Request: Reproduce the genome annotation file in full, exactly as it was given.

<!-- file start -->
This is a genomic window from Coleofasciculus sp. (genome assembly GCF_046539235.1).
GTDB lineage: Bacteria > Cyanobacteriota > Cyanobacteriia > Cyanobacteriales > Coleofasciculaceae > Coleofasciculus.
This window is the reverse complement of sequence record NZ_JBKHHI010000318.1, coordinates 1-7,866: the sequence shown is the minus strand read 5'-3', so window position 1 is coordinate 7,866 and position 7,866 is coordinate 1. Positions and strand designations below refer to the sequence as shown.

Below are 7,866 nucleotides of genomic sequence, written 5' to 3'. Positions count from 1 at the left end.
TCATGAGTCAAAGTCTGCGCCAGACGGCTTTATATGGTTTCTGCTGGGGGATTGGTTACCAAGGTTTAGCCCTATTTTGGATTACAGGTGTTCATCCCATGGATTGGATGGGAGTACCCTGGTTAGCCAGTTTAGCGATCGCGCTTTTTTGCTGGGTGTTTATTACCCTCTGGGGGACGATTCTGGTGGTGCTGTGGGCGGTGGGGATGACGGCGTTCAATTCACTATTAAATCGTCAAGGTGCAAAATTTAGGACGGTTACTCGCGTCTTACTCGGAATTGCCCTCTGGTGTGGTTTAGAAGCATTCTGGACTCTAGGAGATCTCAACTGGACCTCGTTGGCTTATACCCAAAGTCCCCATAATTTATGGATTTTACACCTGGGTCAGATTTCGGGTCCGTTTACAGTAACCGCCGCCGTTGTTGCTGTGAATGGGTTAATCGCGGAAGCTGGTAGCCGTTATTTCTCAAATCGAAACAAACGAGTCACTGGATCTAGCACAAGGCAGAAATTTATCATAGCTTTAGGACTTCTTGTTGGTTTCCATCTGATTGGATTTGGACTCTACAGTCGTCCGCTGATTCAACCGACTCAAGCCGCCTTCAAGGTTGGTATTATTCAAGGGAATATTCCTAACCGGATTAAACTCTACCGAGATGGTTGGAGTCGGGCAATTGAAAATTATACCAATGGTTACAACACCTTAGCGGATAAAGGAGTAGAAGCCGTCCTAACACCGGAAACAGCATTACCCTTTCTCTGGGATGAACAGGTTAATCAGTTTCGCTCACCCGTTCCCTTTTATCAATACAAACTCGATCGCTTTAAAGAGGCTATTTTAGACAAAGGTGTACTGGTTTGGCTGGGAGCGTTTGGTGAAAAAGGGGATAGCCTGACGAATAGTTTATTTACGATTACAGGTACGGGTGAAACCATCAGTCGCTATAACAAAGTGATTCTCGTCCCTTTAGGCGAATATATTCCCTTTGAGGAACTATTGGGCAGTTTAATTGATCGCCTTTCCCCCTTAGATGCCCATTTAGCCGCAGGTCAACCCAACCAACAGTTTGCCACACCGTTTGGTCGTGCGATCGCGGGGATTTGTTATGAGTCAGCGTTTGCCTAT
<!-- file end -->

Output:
This is a genomic window from Coleofasciculus sp. (genome assembly GCF_046539235.1).
GTDB lineage: Bacteria > Cyanobacteriota > Cyanobacteriia > Cyanobacteriales > Coleofasciculaceae > Coleofasciculus.
This window is the reverse complement of sequence record NZ_JBKHHI010000318.1, coordinates 1-7,866: the sequence shown is the minus strand read 5'-3', so window position 1 is coordinate 7,866 and position 7,866 is coordinate 1. Positions and strand designations below refer to the sequence as shown.

Below are 7,866 nucleotides of genomic sequence, written 5' to 3'. Positions count from 1 at the left end.
TCATGAGTCAAAGTCTGCGCCAGACGGCTTTATATGGTTTCTGCTGGGGGATTGGTTACCAAGGTTTAGCCCTATTTTGGATTACAGGTGTTCATCCCATGGATTGGATGGGAGTACCCTGGTTAGCCAGTTTAGCGATCGCGCTTTTTTGCTGGGTGTTTATTACCCTCTGGGGGACGATTCTGGTGGTGCTGTGGGCGGTGGGGATGACGGCGTTCAATTCACTATTAAATCGTCAAGGTGCAAAATTTAGGACGGTTACTCGCGTCTTACTCGGAATTGCCCTCTGGTGTGGTTTAGAAGCATTCTGGACTCTAGGAGATCTCAACTGGACCTCGTTGGCTTATACCCAAAGTCCCCATAATTTATGGATTTTACACCTGGGTCAGATTTCGGGTCCGTTTACAGTAACCGCCGCCGTTGTTGCTGTGAATGGGTTAATCGCGGAAGCTGGTAGCCGTTATTTCTCAAATCGAAACAAACGAGTCACTGGATCTAGCACAAGGCAGAAATTTATCATAGCTTTAGGACTTCTTGTTGGTTTCCATCTGATTGGATTTGGACTCTACAGTCGTCCGCTGATTCAACCGACTCAAGCCGCCTTCAAGGTTGGTATTATTCAAGGGAATATTCCTAACCGGATTAAACTCTACCGAGATGGTTGGAGTCGGGCAATTGAAAATTATACCAATGGTTACAACACCTTAGCGGATAAAGGAGTAGAAGCCGTCCTAACACCGGAAACAGCATTACCCTTTCTCTGGGATGAACAGGTTAATCAGTTTCGCTCACCCGTTCCCTTTTATCAATACAAACTCGATCGCTTTAAAGAGGCTATTTTAGACAAAGGTGTACTGGTTTGGCTGGGAGCGTTTGGTGAAAAAGGGGATAGCCTGACGAATAGTTTATTTACGATTACAGGTACGGGTGAAACCATCAGTCGCTATAACAAAGTGATTCTCGTCCCTTTAGGCGAATATATTCCCTTTGAGGAACTATTGGGCAGTTTAATTGATCGCCTTTCCCCCTTAGATGCCCATTTAGCCGCAGGTCAACCCAACCAACAGTTTGCCACACCGTTTGGTCGTGCGATCGCGGGGATTTGTTATGAGTCAGCGTTTGCCTAT